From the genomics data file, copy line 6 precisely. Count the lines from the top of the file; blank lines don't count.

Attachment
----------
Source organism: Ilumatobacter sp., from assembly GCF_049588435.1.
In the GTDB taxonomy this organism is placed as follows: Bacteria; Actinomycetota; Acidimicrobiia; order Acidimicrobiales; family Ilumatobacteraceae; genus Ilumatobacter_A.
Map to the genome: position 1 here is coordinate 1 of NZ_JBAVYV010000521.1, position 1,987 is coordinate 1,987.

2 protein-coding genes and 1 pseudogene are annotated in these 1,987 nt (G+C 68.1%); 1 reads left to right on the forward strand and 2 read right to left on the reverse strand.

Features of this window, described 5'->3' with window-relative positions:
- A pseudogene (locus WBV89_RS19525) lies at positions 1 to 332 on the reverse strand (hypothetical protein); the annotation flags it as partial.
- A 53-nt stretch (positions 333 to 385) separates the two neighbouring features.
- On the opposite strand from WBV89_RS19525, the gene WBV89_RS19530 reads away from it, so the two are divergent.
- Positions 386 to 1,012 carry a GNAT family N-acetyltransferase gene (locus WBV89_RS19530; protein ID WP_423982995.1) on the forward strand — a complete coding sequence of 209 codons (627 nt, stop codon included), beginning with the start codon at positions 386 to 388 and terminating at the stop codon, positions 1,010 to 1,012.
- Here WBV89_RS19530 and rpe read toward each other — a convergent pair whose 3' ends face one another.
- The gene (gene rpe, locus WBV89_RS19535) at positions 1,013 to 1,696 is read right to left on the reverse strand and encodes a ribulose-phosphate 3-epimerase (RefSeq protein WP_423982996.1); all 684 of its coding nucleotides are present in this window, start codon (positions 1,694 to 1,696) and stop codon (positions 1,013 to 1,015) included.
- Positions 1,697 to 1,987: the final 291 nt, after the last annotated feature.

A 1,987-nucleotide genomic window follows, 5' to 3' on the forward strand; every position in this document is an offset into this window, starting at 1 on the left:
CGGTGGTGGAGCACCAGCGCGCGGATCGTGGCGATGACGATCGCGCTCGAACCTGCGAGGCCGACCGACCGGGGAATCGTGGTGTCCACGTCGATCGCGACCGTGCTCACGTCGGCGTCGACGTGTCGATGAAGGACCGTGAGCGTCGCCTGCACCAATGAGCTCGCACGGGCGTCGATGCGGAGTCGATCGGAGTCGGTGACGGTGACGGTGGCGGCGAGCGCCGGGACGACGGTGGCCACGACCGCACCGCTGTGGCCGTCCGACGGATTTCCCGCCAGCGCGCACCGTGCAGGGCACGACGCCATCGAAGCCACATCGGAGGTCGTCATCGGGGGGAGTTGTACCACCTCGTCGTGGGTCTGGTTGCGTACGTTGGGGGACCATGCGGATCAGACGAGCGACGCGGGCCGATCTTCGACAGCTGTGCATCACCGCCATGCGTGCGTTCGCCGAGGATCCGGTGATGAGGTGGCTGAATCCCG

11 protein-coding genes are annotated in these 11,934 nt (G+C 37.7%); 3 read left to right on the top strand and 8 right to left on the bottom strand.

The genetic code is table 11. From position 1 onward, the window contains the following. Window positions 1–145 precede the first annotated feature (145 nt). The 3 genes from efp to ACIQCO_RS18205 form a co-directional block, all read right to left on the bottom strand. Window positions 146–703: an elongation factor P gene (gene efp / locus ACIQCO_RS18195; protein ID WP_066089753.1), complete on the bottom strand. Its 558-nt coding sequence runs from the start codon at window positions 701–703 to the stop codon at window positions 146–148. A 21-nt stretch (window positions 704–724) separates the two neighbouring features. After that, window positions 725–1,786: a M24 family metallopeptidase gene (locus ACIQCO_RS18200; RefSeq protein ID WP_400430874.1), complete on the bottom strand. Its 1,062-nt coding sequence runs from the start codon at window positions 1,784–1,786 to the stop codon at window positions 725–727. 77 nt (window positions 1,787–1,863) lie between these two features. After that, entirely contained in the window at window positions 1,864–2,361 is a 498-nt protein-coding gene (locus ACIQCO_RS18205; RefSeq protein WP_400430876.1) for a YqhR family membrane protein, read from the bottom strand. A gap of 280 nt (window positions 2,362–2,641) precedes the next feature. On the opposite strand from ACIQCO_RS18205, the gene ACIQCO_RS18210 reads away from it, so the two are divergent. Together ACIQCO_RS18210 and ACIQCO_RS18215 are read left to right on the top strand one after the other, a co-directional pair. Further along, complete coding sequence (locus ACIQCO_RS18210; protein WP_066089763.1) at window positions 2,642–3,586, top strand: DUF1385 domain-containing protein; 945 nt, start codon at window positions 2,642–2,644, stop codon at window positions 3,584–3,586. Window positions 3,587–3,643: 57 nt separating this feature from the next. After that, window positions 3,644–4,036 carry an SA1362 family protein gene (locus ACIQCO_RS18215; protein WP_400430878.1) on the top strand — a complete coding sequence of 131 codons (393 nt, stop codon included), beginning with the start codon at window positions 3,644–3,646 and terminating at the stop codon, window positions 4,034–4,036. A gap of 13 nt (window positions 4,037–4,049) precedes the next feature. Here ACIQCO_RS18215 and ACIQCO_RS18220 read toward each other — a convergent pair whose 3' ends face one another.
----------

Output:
- A pseudogene (locus WBV89_RS19525) lies at positions 1 to 332 on the reverse strand (hypothetical protein); the annotation flags it as partial.